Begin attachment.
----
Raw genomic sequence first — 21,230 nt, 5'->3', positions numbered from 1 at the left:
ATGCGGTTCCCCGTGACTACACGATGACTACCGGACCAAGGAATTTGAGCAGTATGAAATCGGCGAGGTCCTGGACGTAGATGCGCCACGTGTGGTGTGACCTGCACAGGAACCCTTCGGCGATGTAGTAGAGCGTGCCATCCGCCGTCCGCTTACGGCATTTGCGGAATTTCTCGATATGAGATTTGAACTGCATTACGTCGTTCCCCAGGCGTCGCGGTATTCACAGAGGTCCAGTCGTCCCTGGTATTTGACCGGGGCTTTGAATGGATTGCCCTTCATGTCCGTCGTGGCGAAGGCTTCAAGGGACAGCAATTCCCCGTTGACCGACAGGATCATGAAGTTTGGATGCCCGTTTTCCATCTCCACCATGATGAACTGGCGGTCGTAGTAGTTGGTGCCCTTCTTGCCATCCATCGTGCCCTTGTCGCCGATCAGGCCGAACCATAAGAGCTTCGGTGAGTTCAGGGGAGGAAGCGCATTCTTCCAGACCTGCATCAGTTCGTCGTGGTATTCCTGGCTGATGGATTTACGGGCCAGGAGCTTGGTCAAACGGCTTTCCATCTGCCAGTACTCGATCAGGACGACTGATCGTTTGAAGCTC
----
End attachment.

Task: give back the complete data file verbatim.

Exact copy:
Raw genomic sequence first — 21,230 nt, 5'->3', positions numbered from 1 at the left:
ATGCGGTTCCCCGTGACTACACGATGACTACCGGACCAAGGAATTTGAGCAGTATGAAATCGGCGAGGTCCTGGACGTAGATGCGCCACGTGTGGTGTGACCTGCACAGGAACCCTTCGGCGATGTAGTAGAGCGTGCCATCCGCCGTCCGCTTACGGCATTTGCGGAATTTCTCGATATGAGATTTGAACTGCATTACGTCGTTCCCCAGGCGTCGCGGTATTCACAGAGGTCCAGTCGTCCCTGGTATTTGACCGGGGCTTTGAATGGATTGCCCTTCATGTCCGTCGTGGCGAAGGCTTCAAGGGACAGCAATTCCCCGTTGACCGACAGGATCATGAAGTTTGGATGCCCGTTTTCCATCTCCACCATGATGAACTGGCGGTCGTAGTAGTTGGTGCCCTTCTTGCCATCCATCGTGCCCTTGTCGCCGATCAGGCCGAACCATAAGAGCTTCGGTGAGTTCAGGGGAGGAAGCGCATTCTTCCAGACCTGCATCAGTTCGTCGTGGTATTCCTGGCTGATGGATTTACGGGCCAGGAGCTTGGTCAAACGGCTTTCCATCTGCCAGTACTCGATCAGGACGACTGATCGTTTGAAGCTC